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  • noun

Synonyms for cannibal

a person who eats human flesh

References in periodicals archive ?
High conspecific density is often reported as an explanation for cannibalistic behavior in herbivorous insects (Richardson et al, 2010).
Bello said, "The sequence of modifications performed on this bone suggests that the engraving was a purposeful component of the cannibalistic practice, rich in symbolic connotations.
The post Former finance minister accuses government of 'cannibalistic attitude to economic policy appeared first on Cyprus Mail .
The Windigo (or Wetigo as it is called in Alberta) was a spiritual creature among the Woodland tribes that could turn a person into a cannibalistic savage with a heart of ice.
Taken together, these discoveries point to some type of cannibalistic practice related to treatment of the dead, the scientists conclude.
Further, cannibalism plays a role in improving the skeletal conditions for females at weaning; the cannibalistic females improve the mineral content of their femurs by reducing the overall demand of suckling (HOOD, 2012) and thiamine deficiency may induce perinatal killing responses (BA, 2013).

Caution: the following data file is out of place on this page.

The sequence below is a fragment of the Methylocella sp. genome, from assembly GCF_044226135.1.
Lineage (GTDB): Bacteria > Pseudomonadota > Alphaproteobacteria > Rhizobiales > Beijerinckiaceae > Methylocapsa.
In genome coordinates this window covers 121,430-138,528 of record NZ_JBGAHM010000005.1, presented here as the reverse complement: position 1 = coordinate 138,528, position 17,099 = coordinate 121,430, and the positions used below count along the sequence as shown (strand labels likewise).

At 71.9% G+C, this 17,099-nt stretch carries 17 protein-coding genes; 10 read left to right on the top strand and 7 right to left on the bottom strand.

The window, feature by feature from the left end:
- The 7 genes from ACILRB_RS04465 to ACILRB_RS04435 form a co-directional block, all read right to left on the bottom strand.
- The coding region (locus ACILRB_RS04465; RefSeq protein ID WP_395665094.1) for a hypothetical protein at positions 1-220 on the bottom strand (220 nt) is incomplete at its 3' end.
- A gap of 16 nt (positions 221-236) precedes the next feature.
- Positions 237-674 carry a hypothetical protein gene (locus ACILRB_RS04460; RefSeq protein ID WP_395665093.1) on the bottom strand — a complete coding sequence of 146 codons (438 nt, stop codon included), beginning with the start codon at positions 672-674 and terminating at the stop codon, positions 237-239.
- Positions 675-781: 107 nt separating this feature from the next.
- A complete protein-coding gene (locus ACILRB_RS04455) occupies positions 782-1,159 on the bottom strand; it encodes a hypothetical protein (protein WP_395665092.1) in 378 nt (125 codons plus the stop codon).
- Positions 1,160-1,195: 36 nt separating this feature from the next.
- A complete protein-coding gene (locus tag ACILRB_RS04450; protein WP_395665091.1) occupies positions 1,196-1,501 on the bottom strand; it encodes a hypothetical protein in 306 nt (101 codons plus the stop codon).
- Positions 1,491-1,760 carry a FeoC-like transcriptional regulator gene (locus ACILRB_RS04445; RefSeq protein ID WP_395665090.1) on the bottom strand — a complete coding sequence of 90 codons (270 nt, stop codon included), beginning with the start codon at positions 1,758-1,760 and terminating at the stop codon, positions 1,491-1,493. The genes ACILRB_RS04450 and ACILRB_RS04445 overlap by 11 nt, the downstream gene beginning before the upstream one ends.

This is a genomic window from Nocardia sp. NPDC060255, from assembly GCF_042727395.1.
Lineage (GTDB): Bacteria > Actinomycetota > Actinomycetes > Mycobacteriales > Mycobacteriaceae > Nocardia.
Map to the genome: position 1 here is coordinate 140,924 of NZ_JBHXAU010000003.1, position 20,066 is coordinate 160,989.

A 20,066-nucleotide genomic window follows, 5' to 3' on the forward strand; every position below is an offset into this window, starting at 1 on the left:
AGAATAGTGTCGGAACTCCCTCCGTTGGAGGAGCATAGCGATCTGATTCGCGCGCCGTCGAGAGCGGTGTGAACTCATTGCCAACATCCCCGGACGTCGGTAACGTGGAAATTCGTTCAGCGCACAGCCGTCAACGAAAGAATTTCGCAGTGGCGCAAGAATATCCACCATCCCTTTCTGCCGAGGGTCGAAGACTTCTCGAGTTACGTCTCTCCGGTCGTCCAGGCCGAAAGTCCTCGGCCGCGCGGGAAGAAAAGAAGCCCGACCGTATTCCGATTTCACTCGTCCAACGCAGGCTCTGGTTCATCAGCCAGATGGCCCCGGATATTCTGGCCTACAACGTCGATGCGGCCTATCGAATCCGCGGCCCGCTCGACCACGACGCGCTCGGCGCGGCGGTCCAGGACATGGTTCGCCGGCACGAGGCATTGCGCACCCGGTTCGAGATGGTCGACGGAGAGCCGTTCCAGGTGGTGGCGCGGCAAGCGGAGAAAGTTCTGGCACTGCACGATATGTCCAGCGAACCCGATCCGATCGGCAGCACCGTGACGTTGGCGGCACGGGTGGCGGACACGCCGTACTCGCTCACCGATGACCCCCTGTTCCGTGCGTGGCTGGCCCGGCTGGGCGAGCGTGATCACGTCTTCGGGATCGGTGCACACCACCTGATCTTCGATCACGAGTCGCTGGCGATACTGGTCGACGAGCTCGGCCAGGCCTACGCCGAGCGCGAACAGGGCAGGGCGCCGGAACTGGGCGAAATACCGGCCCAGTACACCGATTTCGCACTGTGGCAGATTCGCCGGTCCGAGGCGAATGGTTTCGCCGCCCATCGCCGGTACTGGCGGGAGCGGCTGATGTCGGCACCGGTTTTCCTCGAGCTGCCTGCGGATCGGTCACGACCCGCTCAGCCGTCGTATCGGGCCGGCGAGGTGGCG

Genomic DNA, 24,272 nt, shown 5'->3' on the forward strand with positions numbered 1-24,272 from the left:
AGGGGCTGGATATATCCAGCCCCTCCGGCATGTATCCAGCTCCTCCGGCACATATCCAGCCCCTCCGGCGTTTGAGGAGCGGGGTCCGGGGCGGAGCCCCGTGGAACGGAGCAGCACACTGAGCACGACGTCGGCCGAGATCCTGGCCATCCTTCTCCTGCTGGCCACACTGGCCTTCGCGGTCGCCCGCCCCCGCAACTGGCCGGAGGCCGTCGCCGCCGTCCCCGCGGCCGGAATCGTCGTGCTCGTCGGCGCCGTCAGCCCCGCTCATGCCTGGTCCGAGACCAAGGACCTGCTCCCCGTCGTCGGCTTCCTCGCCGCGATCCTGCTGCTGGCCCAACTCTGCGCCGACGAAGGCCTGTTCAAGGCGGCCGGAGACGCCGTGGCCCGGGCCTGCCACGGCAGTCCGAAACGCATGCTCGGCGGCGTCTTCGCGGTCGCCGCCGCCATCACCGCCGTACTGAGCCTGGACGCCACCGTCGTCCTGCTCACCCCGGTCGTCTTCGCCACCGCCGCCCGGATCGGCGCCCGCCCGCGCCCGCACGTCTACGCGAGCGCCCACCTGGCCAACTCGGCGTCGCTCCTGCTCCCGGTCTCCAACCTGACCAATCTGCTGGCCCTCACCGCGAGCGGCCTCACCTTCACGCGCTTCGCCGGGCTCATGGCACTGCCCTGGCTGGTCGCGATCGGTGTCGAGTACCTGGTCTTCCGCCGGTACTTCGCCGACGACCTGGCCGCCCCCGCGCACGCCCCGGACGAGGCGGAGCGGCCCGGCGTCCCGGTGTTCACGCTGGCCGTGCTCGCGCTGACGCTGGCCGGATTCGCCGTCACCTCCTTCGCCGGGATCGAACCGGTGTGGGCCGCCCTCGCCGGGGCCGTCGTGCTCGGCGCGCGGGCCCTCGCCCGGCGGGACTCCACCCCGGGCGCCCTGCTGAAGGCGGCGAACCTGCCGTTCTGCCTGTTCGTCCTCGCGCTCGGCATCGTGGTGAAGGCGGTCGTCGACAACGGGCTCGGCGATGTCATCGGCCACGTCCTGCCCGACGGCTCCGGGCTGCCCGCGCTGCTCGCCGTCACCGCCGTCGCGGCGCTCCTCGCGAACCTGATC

"Who else should Bakiyev kill to make Belarusian authorities finally see bestial and cannibalistic nature of this crime family?
Colin told us: "The Outbreak is about a small group of people trying to escape from Glasgow after a mutated rabies virus turns most of its population into cannibalistic killers.
Suarez is a highly paid professional and with the status that he enjoys comes a set of caveats that must be stringently imposed every time he goes astray -- history shows that he is no stranger to controversy, or exhibiting cannibalistic tendencies on the football pitch.
With folktales as emblematic of the first stage that revises the cannibal imaginary, Caribbean cultural production upsets the association of Europeans with civilization by depicting them as cannibalistic. Rather than reversing the pathology equation, the second phase reclaims the image of the cannibal as a productive metaphor for outlining the unique relationship of the Caribbean to European culture.
Both sexes will also greedily devour the young larvae, and it is probably this cannibalistic trait that prompts the female to lay her eggs singly, folded in leaves of waterplants, and the denser these are the better suited for her purpose, as the eggs are better hidden, and greater opportunities for escape are afforded to the newly-hatched larvae.
A plague has been cast upon the Earth, turning people into animal-like, cannibalistic beings.
Kuhns is betraying his own aversion to the cannibalistic interpretation, and is careful to dispel this idea in his readers.